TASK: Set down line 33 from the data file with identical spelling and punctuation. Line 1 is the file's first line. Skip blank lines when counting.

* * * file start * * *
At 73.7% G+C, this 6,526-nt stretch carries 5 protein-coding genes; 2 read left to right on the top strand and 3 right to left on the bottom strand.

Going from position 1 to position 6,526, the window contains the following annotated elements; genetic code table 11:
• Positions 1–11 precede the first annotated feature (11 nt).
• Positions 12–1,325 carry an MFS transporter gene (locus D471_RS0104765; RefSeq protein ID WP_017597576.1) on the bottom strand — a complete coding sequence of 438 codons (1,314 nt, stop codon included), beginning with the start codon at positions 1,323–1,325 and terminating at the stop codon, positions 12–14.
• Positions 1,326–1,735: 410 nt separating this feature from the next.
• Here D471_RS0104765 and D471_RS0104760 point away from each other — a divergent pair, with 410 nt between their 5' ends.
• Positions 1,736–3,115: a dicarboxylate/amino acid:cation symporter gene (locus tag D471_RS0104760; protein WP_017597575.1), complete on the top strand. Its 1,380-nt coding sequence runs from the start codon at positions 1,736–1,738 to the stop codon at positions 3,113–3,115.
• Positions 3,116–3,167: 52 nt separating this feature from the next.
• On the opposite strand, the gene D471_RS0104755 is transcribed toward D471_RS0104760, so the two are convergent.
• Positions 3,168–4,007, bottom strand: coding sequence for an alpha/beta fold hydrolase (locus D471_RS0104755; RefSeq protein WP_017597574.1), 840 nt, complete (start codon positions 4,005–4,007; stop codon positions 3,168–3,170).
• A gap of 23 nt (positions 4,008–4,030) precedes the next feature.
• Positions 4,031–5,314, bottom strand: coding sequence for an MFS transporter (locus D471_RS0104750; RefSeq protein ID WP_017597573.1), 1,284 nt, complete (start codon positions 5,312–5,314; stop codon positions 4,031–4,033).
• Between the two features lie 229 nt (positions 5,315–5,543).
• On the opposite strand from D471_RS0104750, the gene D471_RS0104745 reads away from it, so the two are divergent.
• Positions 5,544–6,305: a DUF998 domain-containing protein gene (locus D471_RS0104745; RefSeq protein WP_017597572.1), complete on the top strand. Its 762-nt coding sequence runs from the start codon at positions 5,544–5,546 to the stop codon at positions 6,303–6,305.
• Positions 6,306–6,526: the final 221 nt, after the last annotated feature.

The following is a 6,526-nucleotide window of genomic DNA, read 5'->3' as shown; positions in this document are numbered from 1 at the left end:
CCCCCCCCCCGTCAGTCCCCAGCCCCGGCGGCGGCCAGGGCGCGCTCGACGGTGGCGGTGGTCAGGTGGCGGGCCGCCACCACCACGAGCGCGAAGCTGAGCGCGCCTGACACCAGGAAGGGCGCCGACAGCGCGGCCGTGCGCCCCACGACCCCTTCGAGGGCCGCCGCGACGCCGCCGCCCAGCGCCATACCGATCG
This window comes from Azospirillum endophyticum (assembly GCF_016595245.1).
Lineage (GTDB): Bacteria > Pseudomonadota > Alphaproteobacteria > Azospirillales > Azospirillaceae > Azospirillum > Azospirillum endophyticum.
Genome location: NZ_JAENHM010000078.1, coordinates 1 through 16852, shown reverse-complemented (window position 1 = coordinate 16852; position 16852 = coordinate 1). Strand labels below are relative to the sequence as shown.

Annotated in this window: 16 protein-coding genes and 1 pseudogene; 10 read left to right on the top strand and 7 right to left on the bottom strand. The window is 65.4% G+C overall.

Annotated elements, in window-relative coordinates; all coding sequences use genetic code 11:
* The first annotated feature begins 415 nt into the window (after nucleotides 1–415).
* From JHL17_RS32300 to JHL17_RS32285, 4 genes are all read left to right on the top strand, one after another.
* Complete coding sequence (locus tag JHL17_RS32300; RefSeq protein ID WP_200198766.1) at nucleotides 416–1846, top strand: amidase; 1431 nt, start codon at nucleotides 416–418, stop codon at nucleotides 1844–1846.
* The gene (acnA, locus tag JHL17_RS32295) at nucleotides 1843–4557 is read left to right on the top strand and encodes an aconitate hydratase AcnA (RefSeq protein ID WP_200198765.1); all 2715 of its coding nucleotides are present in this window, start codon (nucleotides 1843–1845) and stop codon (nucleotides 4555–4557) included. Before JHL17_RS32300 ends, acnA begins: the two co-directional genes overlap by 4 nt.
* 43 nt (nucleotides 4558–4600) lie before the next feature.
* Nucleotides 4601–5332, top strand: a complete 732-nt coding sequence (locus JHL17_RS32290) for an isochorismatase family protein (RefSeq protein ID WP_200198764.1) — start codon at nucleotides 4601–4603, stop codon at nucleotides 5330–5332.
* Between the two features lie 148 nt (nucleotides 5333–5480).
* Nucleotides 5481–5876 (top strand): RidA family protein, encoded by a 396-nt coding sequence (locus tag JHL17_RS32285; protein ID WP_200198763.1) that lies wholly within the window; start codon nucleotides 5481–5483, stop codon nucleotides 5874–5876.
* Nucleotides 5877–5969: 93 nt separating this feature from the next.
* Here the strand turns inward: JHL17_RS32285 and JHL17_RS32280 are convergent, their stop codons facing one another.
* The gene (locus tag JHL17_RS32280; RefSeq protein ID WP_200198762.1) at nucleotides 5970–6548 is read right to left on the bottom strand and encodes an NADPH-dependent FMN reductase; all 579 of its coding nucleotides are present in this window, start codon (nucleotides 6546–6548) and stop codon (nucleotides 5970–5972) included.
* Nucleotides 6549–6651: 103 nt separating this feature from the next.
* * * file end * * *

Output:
* Here the strand turns inward: JHL17_RS32285 and JHL17_RS32280 are convergent, their stop codons facing one another.